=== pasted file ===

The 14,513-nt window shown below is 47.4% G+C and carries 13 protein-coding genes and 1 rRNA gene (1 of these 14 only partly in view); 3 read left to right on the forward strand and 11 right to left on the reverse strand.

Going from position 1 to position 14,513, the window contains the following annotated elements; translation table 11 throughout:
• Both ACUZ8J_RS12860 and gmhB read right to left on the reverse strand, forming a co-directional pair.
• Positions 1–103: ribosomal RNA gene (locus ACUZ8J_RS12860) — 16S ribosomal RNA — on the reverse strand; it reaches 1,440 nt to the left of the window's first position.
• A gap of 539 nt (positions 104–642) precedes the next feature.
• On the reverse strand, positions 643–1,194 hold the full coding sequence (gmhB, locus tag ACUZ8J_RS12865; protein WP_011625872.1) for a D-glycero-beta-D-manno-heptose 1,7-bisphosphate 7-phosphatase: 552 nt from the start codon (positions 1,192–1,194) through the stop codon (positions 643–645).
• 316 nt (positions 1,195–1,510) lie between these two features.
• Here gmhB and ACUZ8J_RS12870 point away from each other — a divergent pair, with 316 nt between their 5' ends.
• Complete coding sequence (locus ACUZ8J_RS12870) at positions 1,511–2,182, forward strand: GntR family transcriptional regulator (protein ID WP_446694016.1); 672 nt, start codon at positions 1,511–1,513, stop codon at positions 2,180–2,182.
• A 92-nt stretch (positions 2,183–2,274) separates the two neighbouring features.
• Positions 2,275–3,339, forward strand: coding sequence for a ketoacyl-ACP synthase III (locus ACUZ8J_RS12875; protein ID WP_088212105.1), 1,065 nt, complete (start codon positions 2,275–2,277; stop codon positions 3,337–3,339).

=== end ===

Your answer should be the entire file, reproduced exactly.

The 14,513-nt window shown below is 47.4% G+C and carries 13 protein-coding genes and 1 rRNA gene (1 of these 14 only partly in view); 3 read left to right on the forward strand and 11 right to left on the reverse strand.

Going from position 1 to position 14,513, the window contains the following annotated elements; translation table 11 throughout:
• Both ACUZ8J_RS12860 and gmhB read right to left on the reverse strand, forming a co-directional pair.
• Positions 1–103: ribosomal RNA gene (locus ACUZ8J_RS12860) — 16S ribosomal RNA — on the reverse strand; it reaches 1,440 nt to the left of the window's first position.
• A gap of 539 nt (positions 104–642) precedes the next feature.
• On the reverse strand, positions 643–1,194 hold the full coding sequence (gmhB, locus tag ACUZ8J_RS12865; protein WP_011625872.1) for a D-glycero-beta-D-manno-heptose 1,7-bisphosphate 7-phosphatase: 552 nt from the start codon (positions 1,192–1,194) through the stop codon (positions 643–645).
• 316 nt (positions 1,195–1,510) lie between these two features.
• Here gmhB and ACUZ8J_RS12870 point away from each other — a divergent pair, with 316 nt between their 5' ends.
• Complete coding sequence (locus ACUZ8J_RS12870) at positions 1,511–2,182, forward strand: GntR family transcriptional regulator (protein ID WP_446694016.1); 672 nt, start codon at positions 1,511–1,513, stop codon at positions 2,180–2,182.
• A 92-nt stretch (positions 2,183–2,274) separates the two neighbouring features.
• Positions 2,275–3,339, forward strand: coding sequence for a ketoacyl-ACP synthase III (locus ACUZ8J_RS12875; protein ID WP_088212105.1), 1,065 nt, complete (start codon positions 2,275–2,277; stop codon positions 3,337–3,339).